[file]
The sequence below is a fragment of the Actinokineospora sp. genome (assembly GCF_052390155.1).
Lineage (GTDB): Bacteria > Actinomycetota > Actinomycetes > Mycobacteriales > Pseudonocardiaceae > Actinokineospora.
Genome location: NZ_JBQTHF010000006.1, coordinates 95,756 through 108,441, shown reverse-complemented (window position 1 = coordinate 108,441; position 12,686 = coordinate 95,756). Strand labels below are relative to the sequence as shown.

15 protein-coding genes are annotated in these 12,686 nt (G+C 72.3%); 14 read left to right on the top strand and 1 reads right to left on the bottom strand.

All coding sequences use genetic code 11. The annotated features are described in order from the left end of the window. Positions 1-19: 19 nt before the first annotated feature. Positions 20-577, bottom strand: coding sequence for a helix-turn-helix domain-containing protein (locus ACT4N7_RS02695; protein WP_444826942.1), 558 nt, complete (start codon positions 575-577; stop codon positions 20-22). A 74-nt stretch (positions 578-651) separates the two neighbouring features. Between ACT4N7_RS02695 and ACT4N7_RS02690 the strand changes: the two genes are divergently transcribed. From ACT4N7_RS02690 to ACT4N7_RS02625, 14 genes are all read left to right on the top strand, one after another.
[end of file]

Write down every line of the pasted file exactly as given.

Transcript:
The sequence below is a fragment of the Actinokineospora sp. genome (assembly GCF_052390155.1).
Lineage (GTDB): Bacteria > Actinomycetota > Actinomycetes > Mycobacteriales > Pseudonocardiaceae > Actinokineospora.
Genome location: NZ_JBQTHF010000006.1, coordinates 95,756 through 108,441, shown reverse-complemented (window position 1 = coordinate 108,441; position 12,686 = coordinate 95,756). Strand labels below are relative to the sequence as shown.

15 protein-coding genes are annotated in these 12,686 nt (G+C 72.3%); 14 read left to right on the top strand and 1 reads right to left on the bottom strand.

All coding sequences use genetic code 11. The annotated features are described in order from the left end of the window. Positions 1-19: 19 nt before the first annotated feature. Positions 20-577, bottom strand: coding sequence for a helix-turn-helix domain-containing protein (locus ACT4N7_RS02695; protein WP_444826942.1), 558 nt, complete (start codon positions 575-577; stop codon positions 20-22). A 74-nt stretch (positions 578-651) separates the two neighbouring features. Between ACT4N7_RS02695 and ACT4N7_RS02690 the strand changes: the two genes are divergently transcribed. From ACT4N7_RS02690 to ACT4N7_RS02625, 14 genes are all read left to right on the top strand, one after another.